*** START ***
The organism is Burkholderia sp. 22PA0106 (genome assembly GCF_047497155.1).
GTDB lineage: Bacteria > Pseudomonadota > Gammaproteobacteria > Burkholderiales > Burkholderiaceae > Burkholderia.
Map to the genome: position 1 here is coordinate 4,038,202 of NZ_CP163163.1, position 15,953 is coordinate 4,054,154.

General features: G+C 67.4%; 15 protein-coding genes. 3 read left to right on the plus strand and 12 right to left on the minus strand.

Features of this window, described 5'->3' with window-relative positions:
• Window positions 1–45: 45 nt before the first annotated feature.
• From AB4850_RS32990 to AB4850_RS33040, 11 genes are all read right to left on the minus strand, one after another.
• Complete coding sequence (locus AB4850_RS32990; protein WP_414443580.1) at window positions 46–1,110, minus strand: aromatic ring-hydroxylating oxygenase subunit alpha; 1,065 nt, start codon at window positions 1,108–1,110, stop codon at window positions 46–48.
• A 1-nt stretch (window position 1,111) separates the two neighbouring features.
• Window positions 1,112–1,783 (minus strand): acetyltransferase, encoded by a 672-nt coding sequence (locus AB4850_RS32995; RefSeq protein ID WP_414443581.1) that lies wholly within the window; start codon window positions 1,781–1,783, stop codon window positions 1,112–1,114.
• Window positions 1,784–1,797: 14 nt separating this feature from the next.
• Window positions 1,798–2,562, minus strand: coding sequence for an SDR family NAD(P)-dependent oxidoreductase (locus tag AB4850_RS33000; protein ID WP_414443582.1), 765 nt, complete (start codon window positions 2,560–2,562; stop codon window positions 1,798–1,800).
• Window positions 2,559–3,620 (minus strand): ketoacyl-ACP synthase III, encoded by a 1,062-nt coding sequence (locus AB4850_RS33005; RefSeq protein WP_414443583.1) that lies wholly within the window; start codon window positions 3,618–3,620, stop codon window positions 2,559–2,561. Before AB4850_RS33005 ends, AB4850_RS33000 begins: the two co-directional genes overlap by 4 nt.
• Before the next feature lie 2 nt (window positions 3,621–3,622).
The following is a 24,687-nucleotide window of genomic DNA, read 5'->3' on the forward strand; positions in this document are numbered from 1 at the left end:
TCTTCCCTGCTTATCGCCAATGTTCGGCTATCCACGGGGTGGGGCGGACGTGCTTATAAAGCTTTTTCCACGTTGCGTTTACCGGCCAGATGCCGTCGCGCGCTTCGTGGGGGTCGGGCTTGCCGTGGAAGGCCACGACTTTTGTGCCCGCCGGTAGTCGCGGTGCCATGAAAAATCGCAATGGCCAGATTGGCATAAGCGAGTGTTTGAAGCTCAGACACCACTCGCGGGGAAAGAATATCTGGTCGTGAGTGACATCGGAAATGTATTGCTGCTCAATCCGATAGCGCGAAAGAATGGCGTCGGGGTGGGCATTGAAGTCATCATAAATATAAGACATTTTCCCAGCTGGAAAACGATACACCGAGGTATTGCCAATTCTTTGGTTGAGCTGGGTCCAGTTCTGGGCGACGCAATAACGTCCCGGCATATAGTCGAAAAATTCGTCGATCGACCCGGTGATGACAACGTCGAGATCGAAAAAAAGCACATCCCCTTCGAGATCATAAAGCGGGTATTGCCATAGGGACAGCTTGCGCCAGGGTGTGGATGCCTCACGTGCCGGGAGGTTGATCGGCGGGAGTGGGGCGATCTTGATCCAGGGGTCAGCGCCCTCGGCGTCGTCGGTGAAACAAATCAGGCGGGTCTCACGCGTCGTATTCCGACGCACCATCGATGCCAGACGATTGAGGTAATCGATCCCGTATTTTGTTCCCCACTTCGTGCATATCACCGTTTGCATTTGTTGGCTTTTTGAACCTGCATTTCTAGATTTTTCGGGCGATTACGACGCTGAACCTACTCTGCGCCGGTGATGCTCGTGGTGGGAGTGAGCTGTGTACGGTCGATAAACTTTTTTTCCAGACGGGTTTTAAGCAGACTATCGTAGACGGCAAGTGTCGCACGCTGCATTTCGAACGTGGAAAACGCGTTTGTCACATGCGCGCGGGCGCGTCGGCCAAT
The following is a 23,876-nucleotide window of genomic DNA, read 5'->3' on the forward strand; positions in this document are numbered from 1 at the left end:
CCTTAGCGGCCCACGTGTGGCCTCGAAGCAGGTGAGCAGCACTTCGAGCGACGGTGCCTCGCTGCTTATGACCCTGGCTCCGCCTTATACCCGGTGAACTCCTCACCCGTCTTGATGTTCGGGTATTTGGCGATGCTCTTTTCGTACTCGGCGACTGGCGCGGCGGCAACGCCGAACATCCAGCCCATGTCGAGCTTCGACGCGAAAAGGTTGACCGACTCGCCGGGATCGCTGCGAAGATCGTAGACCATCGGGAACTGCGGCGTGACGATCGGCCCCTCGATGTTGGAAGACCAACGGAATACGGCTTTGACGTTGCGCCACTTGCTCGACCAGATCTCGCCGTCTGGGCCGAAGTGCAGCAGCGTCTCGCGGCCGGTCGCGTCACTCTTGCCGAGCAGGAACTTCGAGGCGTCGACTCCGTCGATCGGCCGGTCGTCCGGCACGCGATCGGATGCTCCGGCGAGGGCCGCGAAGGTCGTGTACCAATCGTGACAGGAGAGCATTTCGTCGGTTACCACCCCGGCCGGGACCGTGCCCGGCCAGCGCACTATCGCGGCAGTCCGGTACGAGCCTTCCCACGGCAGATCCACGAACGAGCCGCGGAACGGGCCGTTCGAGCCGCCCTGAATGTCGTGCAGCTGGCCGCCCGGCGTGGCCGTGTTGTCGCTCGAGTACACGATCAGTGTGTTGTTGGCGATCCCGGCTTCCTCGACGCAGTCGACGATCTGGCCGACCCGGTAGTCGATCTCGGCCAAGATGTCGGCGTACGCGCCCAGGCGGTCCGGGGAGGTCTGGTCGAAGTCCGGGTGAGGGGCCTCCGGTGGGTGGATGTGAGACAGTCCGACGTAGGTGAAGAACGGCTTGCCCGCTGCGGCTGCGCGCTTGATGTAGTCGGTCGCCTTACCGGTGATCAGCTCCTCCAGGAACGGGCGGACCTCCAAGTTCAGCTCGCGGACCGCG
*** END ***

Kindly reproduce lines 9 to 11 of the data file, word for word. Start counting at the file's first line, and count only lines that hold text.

• A 1-nt stretch (window position 1,111) separates the two neighbouring features.
• Window positions 1,112–1,783 (minus strand): acetyltransferase, encoded by a 672-nt coding sequence (locus AB4850_RS32995; RefSeq protein ID WP_414443581.1) that lies wholly within the window; start codon window positions 1,781–1,783, stop codon window positions 1,112–1,114.
• Window positions 1,784–1,797: 14 nt separating this feature from the next.